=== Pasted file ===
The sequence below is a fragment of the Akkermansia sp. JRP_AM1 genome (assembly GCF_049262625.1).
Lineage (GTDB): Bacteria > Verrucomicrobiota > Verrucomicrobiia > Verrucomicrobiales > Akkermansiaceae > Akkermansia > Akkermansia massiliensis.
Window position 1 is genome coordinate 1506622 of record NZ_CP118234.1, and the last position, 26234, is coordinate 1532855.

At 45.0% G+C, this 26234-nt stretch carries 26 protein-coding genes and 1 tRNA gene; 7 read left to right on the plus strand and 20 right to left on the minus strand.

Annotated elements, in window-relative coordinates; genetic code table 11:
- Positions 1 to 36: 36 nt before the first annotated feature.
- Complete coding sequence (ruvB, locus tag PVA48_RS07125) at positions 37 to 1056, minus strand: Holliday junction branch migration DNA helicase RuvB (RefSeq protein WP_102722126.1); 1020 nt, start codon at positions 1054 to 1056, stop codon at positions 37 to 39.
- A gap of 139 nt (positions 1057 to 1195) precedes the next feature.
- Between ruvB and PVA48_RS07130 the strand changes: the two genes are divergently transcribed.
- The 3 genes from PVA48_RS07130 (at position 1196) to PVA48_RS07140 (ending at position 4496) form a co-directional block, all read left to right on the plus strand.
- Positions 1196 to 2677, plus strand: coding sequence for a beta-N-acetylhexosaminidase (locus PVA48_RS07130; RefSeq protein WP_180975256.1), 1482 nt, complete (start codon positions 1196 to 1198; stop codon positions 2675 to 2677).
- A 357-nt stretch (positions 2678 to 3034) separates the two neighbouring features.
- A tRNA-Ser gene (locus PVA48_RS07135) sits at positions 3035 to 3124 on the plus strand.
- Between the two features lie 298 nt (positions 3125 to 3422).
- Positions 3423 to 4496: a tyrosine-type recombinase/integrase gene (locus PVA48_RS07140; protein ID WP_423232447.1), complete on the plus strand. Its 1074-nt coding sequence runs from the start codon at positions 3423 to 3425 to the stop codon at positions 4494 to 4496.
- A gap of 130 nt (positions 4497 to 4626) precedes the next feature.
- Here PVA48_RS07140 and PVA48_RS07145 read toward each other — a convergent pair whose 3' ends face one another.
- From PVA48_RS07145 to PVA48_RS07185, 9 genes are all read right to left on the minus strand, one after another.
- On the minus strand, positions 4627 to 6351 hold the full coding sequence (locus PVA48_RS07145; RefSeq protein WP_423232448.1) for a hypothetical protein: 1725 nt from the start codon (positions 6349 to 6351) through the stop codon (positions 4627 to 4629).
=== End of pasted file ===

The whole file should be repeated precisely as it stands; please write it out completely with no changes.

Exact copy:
The sequence below is a fragment of the Akkermansia sp. JRP_AM1 genome (assembly GCF_049262625.1).
Lineage (GTDB): Bacteria > Verrucomicrobiota > Verrucomicrobiia > Verrucomicrobiales > Akkermansiaceae > Akkermansia > Akkermansia massiliensis.
Window position 1 is genome coordinate 1506622 of record NZ_CP118234.1, and the last position, 26234, is coordinate 1532855.

At 45.0% G+C, this 26234-nt stretch carries 26 protein-coding genes and 1 tRNA gene; 7 read left to right on the plus strand and 20 right to left on the minus strand.

Annotated elements, in window-relative coordinates; genetic code table 11:
- Positions 1 to 36: 36 nt before the first annotated feature.
- Complete coding sequence (ruvB, locus tag PVA48_RS07125) at positions 37 to 1056, minus strand: Holliday junction branch migration DNA helicase RuvB (RefSeq protein WP_102722126.1); 1020 nt, start codon at positions 1054 to 1056, stop codon at positions 37 to 39.
- A gap of 139 nt (positions 1057 to 1195) precedes the next feature.
- Between ruvB and PVA48_RS07130 the strand changes: the two genes are divergently transcribed.
- The 3 genes from PVA48_RS07130 (at position 1196) to PVA48_RS07140 (ending at position 4496) form a co-directional block, all read left to right on the plus strand.
- Positions 1196 to 2677, plus strand: coding sequence for a beta-N-acetylhexosaminidase (locus PVA48_RS07130; RefSeq protein WP_180975256.1), 1482 nt, complete (start codon positions 1196 to 1198; stop codon positions 2675 to 2677).
- A 357-nt stretch (positions 2678 to 3034) separates the two neighbouring features.
- A tRNA-Ser gene (locus PVA48_RS07135) sits at positions 3035 to 3124 on the plus strand.
- Between the two features lie 298 nt (positions 3125 to 3422).
- Positions 3423 to 4496: a tyrosine-type recombinase/integrase gene (locus PVA48_RS07140; protein ID WP_423232447.1), complete on the plus strand. Its 1074-nt coding sequence runs from the start codon at positions 3423 to 3425 to the stop codon at positions 4494 to 4496.
- A gap of 130 nt (positions 4497 to 4626) precedes the next feature.
- Here PVA48_RS07140 and PVA48_RS07145 read toward each other — a convergent pair whose 3' ends face one another.
- From PVA48_RS07145 to PVA48_RS07185, 9 genes are all read right to left on the minus strand, one after another.
- On the minus strand, positions 4627 to 6351 hold the full coding sequence (locus PVA48_RS07145; RefSeq protein WP_423232448.1) for a hypothetical protein: 1725 nt from the start codon (positions 6349 to 6351) through the stop codon (positions 4627 to 4629).